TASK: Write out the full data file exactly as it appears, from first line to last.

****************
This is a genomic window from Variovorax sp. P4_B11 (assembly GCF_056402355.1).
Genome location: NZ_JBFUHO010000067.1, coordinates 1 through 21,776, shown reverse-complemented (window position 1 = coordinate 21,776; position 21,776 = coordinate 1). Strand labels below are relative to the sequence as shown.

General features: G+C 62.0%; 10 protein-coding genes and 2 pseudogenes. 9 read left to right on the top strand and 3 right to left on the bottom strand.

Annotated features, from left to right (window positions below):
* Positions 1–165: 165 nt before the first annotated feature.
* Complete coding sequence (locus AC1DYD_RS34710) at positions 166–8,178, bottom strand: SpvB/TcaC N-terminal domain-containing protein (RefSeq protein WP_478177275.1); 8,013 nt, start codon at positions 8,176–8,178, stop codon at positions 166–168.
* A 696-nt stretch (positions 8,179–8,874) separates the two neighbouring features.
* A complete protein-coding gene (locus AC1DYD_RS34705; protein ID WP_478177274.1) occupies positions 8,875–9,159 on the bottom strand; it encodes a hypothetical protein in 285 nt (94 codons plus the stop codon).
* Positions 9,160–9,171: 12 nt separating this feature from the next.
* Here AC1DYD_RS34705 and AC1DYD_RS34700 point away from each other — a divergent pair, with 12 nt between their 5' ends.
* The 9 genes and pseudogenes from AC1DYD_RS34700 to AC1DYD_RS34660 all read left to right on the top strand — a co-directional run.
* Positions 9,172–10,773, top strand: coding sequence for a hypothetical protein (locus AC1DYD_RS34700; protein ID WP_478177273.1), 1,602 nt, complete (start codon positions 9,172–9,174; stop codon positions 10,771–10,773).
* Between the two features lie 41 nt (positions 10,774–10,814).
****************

This is a genomic window from Variovorax sp. P4_B11 (assembly GCF_056402355.1).
Genome location: NZ_JBFUHO010000067.1, coordinates 1 through 21,776, shown reverse-complemented (window position 1 = coordinate 21,776; position 21,776 = coordinate 1). Strand labels below are relative to the sequence as shown.

General features: G+C 62.0%; 10 protein-coding genes and 2 pseudogenes. 9 read left to right on the top strand and 3 right to left on the bottom strand.

Annotated features, from left to right (window positions below):
* Positions 1–165: 165 nt before the first annotated feature.
* Complete coding sequence (locus AC1DYD_RS34710) at positions 166–8,178, bottom strand: SpvB/TcaC N-terminal domain-containing protein (RefSeq protein WP_478177275.1); 8,013 nt, start codon at positions 8,176–8,178, stop codon at positions 166–168.
* A 696-nt stretch (positions 8,179–8,874) separates the two neighbouring features.
* A complete protein-coding gene (locus AC1DYD_RS34705; protein ID WP_478177274.1) occupies positions 8,875–9,159 on the bottom strand; it encodes a hypothetical protein in 285 nt (94 codons plus the stop codon).
* Positions 9,160–9,171: 12 nt separating this feature from the next.
* Here AC1DYD_RS34705 and AC1DYD_RS34700 point away from each other — a divergent pair, with 12 nt between their 5' ends.
* The 9 genes and pseudogenes from AC1DYD_RS34700 to AC1DYD_RS34660 all read left to right on the top strand — a co-directional run.
* Positions 9,172–10,773, top strand: coding sequence for a hypothetical protein (locus AC1DYD_RS34700; protein ID WP_478177273.1), 1,602 nt, complete (start codon positions 9,172–9,174; stop codon positions 10,771–10,773).
* Between the two features lie 41 nt (positions 10,774–10,814).